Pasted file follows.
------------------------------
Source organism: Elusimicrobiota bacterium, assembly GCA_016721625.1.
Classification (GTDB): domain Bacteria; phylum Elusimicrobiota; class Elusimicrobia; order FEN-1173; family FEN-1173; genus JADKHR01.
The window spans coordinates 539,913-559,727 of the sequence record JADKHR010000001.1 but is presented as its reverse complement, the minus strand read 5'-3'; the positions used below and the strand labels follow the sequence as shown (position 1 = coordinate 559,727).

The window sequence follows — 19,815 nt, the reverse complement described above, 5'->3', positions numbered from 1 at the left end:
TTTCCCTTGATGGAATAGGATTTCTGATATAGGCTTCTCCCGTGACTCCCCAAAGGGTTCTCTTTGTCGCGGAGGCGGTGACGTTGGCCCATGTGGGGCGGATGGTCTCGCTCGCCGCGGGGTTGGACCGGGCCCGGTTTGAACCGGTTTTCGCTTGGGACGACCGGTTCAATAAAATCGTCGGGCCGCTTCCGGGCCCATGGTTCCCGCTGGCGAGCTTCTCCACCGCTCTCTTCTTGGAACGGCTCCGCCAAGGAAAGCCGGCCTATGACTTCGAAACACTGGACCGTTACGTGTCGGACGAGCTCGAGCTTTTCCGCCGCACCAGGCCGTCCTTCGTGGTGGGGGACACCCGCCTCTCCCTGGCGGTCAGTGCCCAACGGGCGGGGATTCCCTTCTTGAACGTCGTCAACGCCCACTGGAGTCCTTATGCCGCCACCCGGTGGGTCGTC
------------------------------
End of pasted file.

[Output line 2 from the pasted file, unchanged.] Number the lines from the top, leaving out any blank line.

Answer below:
Classification (GTDB): domain Bacteria; phylum Elusimicrobiota; class Elusimicrobia; order FEN-1173; family FEN-1173; genus JADKHR01.